Tuesday, August 25, 2020

News of Police Reform and Assessment

Gossips anticipated that last night's Common Council Police Committee meeting might yield some information about Hudson's efforts to comply with Governor Andrew Cuomo's mandated police reforms, and that is indeed what happened. Police commissioner Peter Volkmann reported that the Police Reconciliation and Advisory Commission, appointed by Mayor Kamal Johnson early last month, is in fact the group who will be, as per the governor's mandate, developing "a plan that reinvents and modernizes police strategies and programs" in Hudson. Volkmann told the committee, "The Common Council has to accept the results that come from the commission." When committee chair Dewan Sarowar questioned that statement, Volkmann reiterated it. The police reform workbook, issued this month by the State of New York, describes a somewhat different process.

In his foreword to the workbook, Cuomo outlines this collaborative process:
  • Review the needs of the community served by its police agency, and evaluate the department's current policies and practices;
  • Establish policies that allow police to effectively and safely perform their duties;
  • Involve the entire community in the discussion;
  • Develop policy recommendations resulting from this review;
  • Offer a plan for public comment;
  • Present the plan to the local legislative body to ratify or adopt it, and;
  • Certify adoption of the plan to the State Budget Director on or before April 1, 2021.
The process laid out by the governor sounds a little different from, "The Common Council has to accept the results that come from the commission."

Volkmann also reported on Mayor Kamal Johnson's executive order that the police budget be cut by 10 percent. Last night, Volkmann told the committee that 90 percent of the police budget is salaries, so it would be impossible to cut the budget by 10 percent without laying off officers, and the mayor had insisted that budget cuts not involve layoffs. Volkmann indicated that a 5 percent cut was possible this year because, owing to COVID-19, there were no festivals requiring police overtime.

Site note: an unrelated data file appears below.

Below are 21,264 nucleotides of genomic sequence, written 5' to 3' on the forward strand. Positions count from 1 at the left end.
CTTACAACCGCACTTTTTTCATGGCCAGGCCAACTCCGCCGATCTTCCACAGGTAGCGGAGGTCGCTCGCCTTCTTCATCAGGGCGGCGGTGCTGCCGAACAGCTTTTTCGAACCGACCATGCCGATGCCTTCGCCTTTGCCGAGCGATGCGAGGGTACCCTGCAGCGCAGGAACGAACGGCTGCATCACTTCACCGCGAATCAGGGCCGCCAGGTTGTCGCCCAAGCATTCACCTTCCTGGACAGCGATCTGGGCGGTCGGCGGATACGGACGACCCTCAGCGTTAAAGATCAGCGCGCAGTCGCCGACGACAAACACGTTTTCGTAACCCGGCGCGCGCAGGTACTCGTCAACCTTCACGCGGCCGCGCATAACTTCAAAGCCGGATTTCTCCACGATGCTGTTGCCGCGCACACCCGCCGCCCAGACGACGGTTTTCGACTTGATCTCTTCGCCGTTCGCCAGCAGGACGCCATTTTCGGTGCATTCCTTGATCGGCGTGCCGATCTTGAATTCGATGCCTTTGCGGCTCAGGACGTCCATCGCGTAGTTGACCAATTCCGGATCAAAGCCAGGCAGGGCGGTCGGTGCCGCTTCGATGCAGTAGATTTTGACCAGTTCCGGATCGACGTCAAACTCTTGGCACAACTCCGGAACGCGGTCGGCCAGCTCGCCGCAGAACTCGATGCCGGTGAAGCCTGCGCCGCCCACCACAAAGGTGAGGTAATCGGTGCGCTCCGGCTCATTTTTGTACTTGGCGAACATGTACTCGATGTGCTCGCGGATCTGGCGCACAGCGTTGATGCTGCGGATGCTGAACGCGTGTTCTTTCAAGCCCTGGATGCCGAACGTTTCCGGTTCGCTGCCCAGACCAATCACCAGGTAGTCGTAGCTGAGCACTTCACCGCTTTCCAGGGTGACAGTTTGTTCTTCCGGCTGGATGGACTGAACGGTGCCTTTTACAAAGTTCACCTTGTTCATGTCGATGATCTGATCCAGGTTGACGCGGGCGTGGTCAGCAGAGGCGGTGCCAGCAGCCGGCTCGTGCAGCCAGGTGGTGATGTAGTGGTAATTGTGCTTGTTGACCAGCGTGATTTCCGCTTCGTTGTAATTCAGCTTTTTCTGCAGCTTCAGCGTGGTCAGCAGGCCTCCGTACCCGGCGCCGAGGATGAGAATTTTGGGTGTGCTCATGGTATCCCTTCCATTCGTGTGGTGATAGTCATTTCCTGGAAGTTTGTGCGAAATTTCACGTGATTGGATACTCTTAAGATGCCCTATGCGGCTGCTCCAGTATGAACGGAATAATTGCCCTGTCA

At the beginning of the year, when Volkmann was appointed police commissioner, he was asked by the mayor to do an assessment of the Hudson Police Department. He told the committee last night that his assessment had been completed and delivered to the mayor. In his report, he made twenty-four recommendations, which he shared with the Police Committee last night:
  1. Have officers work twelve-hour shifts instead of eight-hour shifts
  2. Implement the Hudson Cares initiative, which involves Community Angels, and create a civilian position for a liaison with the Angels
  3. Create a spiritual care team led by Rev. Richard Washburn, the police chaplain
  4. Adopt a more efficient procedure for handling complaints about officers and concerns about officer conduct
  5. Review the salary of the police chief--Volkmann pointed out that Chief Ed Moore is the lowest paid police chief in the State of New York and the lowest paid officer in the HPD
  6. Make improvements to the building--Volkmann maintained that the building is "unfinished," saying, "It went over budget so they had to make some cuts."
  7. Re-evaluate the software used by the police department
  8. Adopt electronic policies
  9. Create initiatives for interactions following the "Take Five" concept--Volkmann suggested "Ice Pop with a Cop," where a police officer spends five minutes having a popsicle with a child
  10. Identify training needs, as recommended by the Police Reconciliation and Advisory Commission
  11. Inventory the equipment
  12. Implement crisis intervention training
  13. Establish an emergency notification system for elected officials
  14. Create a wellness program for officers, "for mind, body, and spirit"
  15. Introduce a Comfort Canine program--a "therapy dog for children and festivals"
  16. Conduct an in-depth analysis of the Parking Bureau
  17. Provide officers with EpiPens